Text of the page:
From the AGA Journals

Bioengineered liver models screen drugs and study liver injury

Thirty to 50 new drugs are approved in the United States annually, which costs approximately $2.5 billion/drug in drug development costs. Nine out of 10 drugs never make it to market, and of those that do, adverse events affect their longevity. Hepatotoxicity is the most frequent adverse drug reaction, and drug-induced liver injury, which can lead to acute liver failure, occurs in a subset of affected patients. Understanding a drug’s risk of hepatotoxicity before patients start using it can not only save lives but also conceivably reduce the costs incurred by pharmaceutical companies, which are passed on to consumers.

Dr. Rotonya Carr Assistant professor of medicine, division of gastroenterology, University of Pennsylvania

Dr. Rotonya Carr

In Cellular and Molecular Gastroenterology and Hepatology, Underhill and Khetani summarize available and emerging cell-based, high-throughput systems that can be used to predict hepatotoxicity. These modalities include cellular microarrays of single cells; cocultures of liver parenchymal and nonparenchymal cells; organoids (3-D organ-like structures); and liver-on-a-chip devices (complex perfusion bioreactors that allow for modulation of the cellular micro-environment). These in vitro systems have not only enabled investigators to screen multiple drugs at the same time but also have informed the clinical translation of these technologies. For example, the extracorporeal liver assist device – essentially, a liver bypass – and similar bioartificial liver devices can in principal temporarily perform some of the major liver functions while a patient’s native liver heals from drug-induced liver injury or other hepatic injury.

However, just as we have seen with the limitations of the in vitro systems, bioartificial livers are unlikely to be successful unless they integrate the liver’s complex functions of protein synthesis, immune surveillance, energy homeostasis, and nutrient sensing. The future is bright, though, as biomedical scientists and bioengineers continue to push the envelope by advancing both in vitro and bioartificial technologies.

Rotonya Carr, MD, is an assistant professor of medicine in the division of gastroenterology at the University of Pennsylvania, Philadelphia. She receives research support from Intercept Pharmaceuticals.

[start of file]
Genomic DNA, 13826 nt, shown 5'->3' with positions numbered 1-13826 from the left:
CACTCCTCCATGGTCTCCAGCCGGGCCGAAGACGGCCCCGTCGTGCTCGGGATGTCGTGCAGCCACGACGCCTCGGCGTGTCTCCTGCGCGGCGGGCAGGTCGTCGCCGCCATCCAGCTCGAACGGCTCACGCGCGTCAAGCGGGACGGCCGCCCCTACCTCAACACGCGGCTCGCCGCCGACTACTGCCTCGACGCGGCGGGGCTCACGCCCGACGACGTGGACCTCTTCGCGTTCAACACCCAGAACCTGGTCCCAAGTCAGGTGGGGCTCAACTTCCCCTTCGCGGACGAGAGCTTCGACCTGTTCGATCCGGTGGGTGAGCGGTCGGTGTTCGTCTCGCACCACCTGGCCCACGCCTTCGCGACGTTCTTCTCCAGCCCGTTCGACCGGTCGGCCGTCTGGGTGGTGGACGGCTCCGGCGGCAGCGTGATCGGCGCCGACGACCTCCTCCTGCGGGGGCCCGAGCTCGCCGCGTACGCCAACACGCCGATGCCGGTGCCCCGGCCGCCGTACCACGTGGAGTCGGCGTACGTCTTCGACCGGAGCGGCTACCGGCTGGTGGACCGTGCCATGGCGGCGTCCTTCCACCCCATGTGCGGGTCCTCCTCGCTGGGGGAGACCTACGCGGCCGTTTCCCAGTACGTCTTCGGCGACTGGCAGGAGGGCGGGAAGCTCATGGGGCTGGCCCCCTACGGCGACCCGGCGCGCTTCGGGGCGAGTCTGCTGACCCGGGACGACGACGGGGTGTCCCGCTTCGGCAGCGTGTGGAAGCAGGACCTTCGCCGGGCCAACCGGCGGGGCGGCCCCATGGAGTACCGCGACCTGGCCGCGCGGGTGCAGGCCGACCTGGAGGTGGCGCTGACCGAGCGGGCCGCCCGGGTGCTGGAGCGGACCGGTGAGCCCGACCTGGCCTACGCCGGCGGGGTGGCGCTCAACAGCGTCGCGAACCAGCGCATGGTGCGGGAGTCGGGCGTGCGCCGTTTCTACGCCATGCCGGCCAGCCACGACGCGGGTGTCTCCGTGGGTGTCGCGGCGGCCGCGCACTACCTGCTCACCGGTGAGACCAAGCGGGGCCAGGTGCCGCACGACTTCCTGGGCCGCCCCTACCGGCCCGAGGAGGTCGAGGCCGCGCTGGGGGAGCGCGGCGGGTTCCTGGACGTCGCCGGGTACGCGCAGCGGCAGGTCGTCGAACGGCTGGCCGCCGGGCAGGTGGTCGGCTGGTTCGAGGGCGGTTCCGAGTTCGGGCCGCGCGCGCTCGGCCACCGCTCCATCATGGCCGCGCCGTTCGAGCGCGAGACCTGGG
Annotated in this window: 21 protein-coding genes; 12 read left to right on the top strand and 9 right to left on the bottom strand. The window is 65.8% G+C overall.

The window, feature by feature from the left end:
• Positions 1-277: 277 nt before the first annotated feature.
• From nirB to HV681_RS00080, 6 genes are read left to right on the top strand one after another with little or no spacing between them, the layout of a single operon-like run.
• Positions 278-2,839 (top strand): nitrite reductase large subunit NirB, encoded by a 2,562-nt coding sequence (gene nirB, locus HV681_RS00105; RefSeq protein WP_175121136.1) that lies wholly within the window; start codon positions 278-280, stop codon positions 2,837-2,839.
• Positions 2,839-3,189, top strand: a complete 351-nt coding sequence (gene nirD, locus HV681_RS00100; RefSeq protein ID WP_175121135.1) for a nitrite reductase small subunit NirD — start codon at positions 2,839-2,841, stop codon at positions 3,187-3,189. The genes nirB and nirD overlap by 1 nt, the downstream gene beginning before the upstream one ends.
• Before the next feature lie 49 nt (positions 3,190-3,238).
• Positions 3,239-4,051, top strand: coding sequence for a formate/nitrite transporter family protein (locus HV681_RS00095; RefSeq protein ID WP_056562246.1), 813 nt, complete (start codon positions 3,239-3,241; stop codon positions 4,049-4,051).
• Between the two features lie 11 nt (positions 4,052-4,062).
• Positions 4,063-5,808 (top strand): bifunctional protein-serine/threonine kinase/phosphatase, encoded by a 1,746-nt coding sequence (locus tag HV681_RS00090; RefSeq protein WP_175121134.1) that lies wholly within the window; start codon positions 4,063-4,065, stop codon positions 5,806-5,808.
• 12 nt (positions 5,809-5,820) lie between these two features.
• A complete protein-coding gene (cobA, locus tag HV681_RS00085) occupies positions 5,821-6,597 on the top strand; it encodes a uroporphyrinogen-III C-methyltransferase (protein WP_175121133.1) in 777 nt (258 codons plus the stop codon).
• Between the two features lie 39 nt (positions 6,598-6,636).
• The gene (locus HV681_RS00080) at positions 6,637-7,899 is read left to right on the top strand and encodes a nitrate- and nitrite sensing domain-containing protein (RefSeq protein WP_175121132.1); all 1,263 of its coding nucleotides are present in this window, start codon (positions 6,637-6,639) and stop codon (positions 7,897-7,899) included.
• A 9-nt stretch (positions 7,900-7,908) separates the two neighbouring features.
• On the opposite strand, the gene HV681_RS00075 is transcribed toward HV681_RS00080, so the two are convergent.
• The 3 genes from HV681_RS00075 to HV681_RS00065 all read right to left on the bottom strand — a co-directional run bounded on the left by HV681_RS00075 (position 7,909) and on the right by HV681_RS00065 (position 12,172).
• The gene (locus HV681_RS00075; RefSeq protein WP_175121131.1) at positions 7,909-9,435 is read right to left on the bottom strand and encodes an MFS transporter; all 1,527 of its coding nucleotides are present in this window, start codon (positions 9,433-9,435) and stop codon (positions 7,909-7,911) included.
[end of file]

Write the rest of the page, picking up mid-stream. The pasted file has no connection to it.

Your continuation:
Bioengineered liver models have enabled recapitulation of liver architecture with precise control over cellular microenvironments, resulting in stabilized liver functions for several weeks in vitro. Studies have focused on using these models to investigate cell responses to drugs and other stimuli (for example, viruses and cell differentiation cues) to predict clinical outcomes. Gregory H. Underhill, PhD, from the department of bioengineering at the University of Illinois at Urbana-Champaign and Salman R. Khetani, PhD, from the department of bioengineering at the University of Illinois in Chicago presented a comprehensive review of the these advances in bioengineered liver models in Cellular and Molecular Gastroenterology and Hepatology (doi: 10.1016/j.jcmgh.2017.11.012).

Drug-induced liver injury (DILI) is a leading cause of drug attrition in the United States, with some marketed drugs causing cell necrosis, hepatitis, cholestasis, fibrosis, or a mixture of injury types. Although the Food and Drug Administration requires preclinical drug testing in animal models, differences in species-specific drug metabolism pathways and human genetics may result in inadequate identification of potential for human DILI. Some bioengineered liver models for in vitro studies are based on tissue engineering using high-throughput microarrays, protein micropatterning, microfluidics, specialized plates, biomaterial scaffolds, and bioprinting.

High-throughput cell microarrays enable systematic analysis of a large number of drugs or compounds at a relatively low cost. Several culture platforms have been developed using multiple sources of liver cells, including cancerous and immortalized cell lines. These platforms show enhanced capabilities to evaluate combinatorial effects of multiple signals with independent control of biochemical and biomechanical cues. For instance, a microchip platform for transducing 3-D liver cell cultures with genes for drug metabolism enzymes featuring 532 reaction vessels (micropillars and corresponding microwells) was able to provide information about certain enzyme combinations that led to drug toxicity in cells. The high-throughput cell microarrays are, however, primarily dependent on imaging-based readouts and have a limited ability to investigate cell responses to gradients of microenvironmental signals.

Liver development, physiology, and pathophysiology are dependent on homotypic and heterotypic interactions between parenchymal and nonparenchymal cells (NPCs). Cocultures with both liver- and nonliver-derived NPC types, in vitro, can induce liver functions transiently and have proven useful for investigating host responses to sepsis, mutagenesis, xenobiotic metabolism and toxicity, response to oxidative stress, lipid metabolism, and induction of the acute-phase response. Micropatterned cocultures (MPCCs) are designed to allow the use of different NPC types without significantly altering hepatocyte homotypic interactions. Cell-cell interactions can be precisely controlled to allow for stable functions for up to 4-6 weeks, whereas more randomly distributed cocultures have limited stability. Unlike randomly distributed cocultures, MPCCs can be infected with HBV, HCV, and malaria. Potential limitations of MPCCs include the requirement for specialized equipment and devices for patterning collagen for hepatocyte attachment.

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